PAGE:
life rattle show no. 1169
Presented on Sunday, September 11, 2011
Hosted by Laurie Kallis
reading her stories:
Tonight, on Life Rattle #1169, we present the second of a multi-show series of outstanding writing—Life Rattle classics, written by Natalia Segal.
Segal has written a collection of stories about her life on the streets— sparse, hard-hitting prose that doesn’t compromise or apologize for itself.
These stories are not for the young, or the faint-hearted. Listeners’ discretion is strongly advised.
Natalia Segal was born in Moscow, in 1974. In 1982, Segal came, with her mother, to Winnipeg where her father had settled five years earlier. The family moved to Toronto in 1983.
Segal left the family home soon after and moved around the country during the next ten years, living in B.C., Nova Scotia, Alberta as well as Ontario. She lived on the streets, in rooming houses, deep in the woods on mountains, on the sand in hidden beaches, in a small trailer On Cape Breton Island and in abandoned buildings—squats. Sometimes she held down an apartment for a few months, but mostly she wandered.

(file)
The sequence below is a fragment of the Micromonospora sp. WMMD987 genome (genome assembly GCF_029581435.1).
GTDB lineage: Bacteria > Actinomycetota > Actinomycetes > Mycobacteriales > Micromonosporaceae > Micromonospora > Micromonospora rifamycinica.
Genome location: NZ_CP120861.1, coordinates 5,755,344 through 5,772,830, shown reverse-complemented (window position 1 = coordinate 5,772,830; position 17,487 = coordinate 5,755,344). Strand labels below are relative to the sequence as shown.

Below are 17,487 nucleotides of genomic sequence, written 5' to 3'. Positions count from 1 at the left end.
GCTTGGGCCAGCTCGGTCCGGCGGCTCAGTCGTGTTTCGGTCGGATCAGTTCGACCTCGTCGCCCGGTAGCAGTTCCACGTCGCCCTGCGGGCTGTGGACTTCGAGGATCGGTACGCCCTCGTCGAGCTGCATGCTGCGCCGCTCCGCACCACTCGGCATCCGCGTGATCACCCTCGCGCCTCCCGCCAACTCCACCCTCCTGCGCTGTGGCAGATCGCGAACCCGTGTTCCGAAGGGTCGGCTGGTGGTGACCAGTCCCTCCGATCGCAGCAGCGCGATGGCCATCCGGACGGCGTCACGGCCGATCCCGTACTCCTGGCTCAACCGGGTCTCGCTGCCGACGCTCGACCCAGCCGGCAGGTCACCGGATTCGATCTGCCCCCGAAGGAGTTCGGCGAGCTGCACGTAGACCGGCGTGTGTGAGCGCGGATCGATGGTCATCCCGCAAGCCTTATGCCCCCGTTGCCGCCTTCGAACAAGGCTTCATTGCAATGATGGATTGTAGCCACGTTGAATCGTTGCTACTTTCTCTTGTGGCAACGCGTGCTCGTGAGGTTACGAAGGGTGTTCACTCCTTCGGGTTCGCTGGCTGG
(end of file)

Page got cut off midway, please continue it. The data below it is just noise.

Segal hitchhiked up and down Canada and entertained tired truckers with her stories and babysat children in winter in exchange for a spot to sleep on their parents' floor. She panhandled, begged, and read fortunes (Tarot cards and palms) for a living. She ate at Salvation Armys, or any other soup kitchens and food vans she found. She trained dogs and chalked on cement and painted faces on rocks and glued pennies together.
Segal eventually got off the street, slowed down, met her soon to be wife, Sandra, and recently completed her MFA in creative writing.
Now Segal lives and writes in Toronto with Sandra and their two daughters, Alma and Zara.